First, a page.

There is nothing like a good energy crisis to bring out calls for fantasy policymaking. So it has proven with the recent set of failures in gas infrastructure that combined with the “Beast from the East” to create an apparent supply crunch.
Whether it really was a crisis is debatable. The market worked – scarcity drove prices up, the market responded. Whatever the reality, commentators and some in industry aired all of the familiar favourite fantasies in response. The “crisis” proves we should frack our way to energy independence. We must invest in small modular nuclear reactors. Even nuclear fusion was touted as the magical saviour. Russia was invoked, even though we source only 1 per cent of our gas from Mr Putin’s dominion.
I find it extraordinary that anyone still seriously believes that the UK will have a shale gas industry mimicking that of the US. Our land tenure laws are different, so is our geology; ditto our population density and location in the global liquefied natural gas trade. No other European nation is making a success of fracking – most have either banned or abandoned it, and Britain is nowhere near making a go of it either. Even if it did take off, the impact on the interconnected European gas market price would be limited. Perhaps the government knows this too but is afraid to admit it, still refusing to publish a 2016 report that vastly downgraded expectations to just 155 wells across the country by 2025.
Fracking might happen and it might not; but the experience thus far is not encouraging, and touting it as a solution to anything falls into the fantasy basket.
The next fantasy solution on the list is small modular nuclear reactors. Such reactors do exist – they have been powering submarines and aircraft carriers for decades – and they may turn out to have some utility in electricity generation. But like shale gas, the economics are unknown, and delivery is at least a decade away even by proponents’ own estimates.
Fiendishly difficult technology
As for nuclear fusion – yes, it does hold out the promise of virtually unlimited clean energy; but as the saying goes, fusion is at least 10 years away and has been so for half a century. A fiendishly difficult technology to master, with utterly unknown economics, nuclear fusion has never come close to generating electricity for a power grid and may never do so.
In a real crisis, no-one would reach for “solutions” that are unproven on economic grounds and not scalable within a decade. Certainly not when proven and cost-effective solutions are all around.
The other curious aspect of support for these technologies is that they all require state intervention. Ministers have already given shale gas companies a succession of sweeteners and rule changes; Rolls Royce, the company most vocally touting a small modular reactor, is chasing more financial support; and nuclear fusion will never attract enough private sector money to bring it anywhere near close to market. The support is odd, because generally criticism of energy policy focuses on the electricity sector where the complaint is about too much intervention and the associated costs that consumer end up bearing.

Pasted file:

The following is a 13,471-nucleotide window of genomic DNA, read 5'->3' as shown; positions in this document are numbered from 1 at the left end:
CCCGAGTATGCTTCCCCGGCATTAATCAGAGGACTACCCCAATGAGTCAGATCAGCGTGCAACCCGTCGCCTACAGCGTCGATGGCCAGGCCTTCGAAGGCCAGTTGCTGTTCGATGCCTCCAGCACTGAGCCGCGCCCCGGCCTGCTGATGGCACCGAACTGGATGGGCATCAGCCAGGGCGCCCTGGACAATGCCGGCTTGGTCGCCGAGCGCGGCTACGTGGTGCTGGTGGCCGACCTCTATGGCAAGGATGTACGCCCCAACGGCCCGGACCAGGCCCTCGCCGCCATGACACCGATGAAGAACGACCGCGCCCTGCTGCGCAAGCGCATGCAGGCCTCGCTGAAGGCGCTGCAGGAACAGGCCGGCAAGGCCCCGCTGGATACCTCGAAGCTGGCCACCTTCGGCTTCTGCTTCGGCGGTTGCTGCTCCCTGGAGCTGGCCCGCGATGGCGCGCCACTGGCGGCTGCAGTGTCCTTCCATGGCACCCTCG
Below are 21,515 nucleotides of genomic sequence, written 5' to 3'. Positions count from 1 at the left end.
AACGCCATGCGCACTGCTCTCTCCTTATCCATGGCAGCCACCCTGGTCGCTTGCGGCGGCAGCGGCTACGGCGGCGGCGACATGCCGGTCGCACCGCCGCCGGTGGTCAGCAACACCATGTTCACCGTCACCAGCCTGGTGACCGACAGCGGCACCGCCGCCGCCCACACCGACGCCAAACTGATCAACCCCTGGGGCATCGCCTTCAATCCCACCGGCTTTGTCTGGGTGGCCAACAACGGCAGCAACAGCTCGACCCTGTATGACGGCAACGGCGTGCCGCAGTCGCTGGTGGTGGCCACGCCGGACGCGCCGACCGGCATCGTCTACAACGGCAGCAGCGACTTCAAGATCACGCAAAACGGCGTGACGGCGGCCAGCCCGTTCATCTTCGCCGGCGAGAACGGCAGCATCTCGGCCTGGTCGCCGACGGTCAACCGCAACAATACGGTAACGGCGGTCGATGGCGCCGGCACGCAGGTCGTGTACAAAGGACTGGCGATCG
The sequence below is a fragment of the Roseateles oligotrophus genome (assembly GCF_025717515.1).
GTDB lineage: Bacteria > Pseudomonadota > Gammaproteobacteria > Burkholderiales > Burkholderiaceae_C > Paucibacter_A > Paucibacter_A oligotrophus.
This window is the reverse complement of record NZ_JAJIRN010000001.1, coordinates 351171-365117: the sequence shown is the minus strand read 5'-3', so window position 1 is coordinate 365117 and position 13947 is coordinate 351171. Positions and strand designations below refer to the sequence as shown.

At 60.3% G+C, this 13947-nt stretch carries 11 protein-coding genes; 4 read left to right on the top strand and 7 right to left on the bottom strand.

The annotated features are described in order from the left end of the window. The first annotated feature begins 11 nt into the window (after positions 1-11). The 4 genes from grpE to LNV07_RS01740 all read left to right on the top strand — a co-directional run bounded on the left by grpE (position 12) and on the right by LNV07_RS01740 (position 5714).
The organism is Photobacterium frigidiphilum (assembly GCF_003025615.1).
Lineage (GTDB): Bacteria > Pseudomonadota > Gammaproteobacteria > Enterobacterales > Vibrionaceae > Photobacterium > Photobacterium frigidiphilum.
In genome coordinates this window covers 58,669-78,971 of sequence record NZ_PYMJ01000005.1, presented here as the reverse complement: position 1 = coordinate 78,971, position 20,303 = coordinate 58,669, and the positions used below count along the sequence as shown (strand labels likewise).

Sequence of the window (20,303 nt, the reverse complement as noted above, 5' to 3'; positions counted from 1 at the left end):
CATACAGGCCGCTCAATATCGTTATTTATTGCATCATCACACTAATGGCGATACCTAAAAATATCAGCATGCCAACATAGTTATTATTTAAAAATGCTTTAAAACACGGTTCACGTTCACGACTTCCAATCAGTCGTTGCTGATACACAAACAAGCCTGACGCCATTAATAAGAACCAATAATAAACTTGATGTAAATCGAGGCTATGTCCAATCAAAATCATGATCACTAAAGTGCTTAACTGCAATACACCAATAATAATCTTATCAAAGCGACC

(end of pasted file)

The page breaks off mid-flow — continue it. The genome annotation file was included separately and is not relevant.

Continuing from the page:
You cannot have it both ways. If you hanker for the halcyon days when Nigel Lawson liberalised and privatised electricity generation, you must logically also laud his decision to give the UK’s only large gas storage to a private company rather than retaining it as a state asset. Similarly with Michael Fallon’s decision as Energy Minister five years ago not to intervene to support new UK gas storage sites. You can either back an interventionist or a free market approach to energy; each has its defensible rationale. But where you get into trouble and the law of unintended consequences, is if you back a free market and then urge intervention when the market does not deliver what you want.
It’s not rocket science
If energy security is a real concern, let us do what we know works. Insulate houses and insist on the most efficient appliances, to cut demand – which also reduces energy bills and tackles fuel poverty. Make it easy for developers to build reliable and increasingly cheap generation, in the form of on and offshore wind turbines and solar panels (the sun and wind are by definition secure from Mr Putin’s meddling). Ease the market for integrating battery storage into the grid, including the batteries of parked electric vehicles. Allow innovators in the demand-shifting business to enter the market on equal terms to generators.
None of this is rocket science; it requires no more than tweaks to government policies and Ofgem regulations to deliver. It is all real, and it all works, right here, right now – and these industries are already building cutting-edge companies with long-term value for UK plc.
It might be a more boring set of solutions than the milk and honey vision of a thousand shale gas wells blooming across the land and nuclear fusion recreating the sun’s warmth in every major city. But if the problem is real and pressing, serious solutions must be proven and readily available. Getting energy policy right is tough enough without the distraction of fantasy solutions.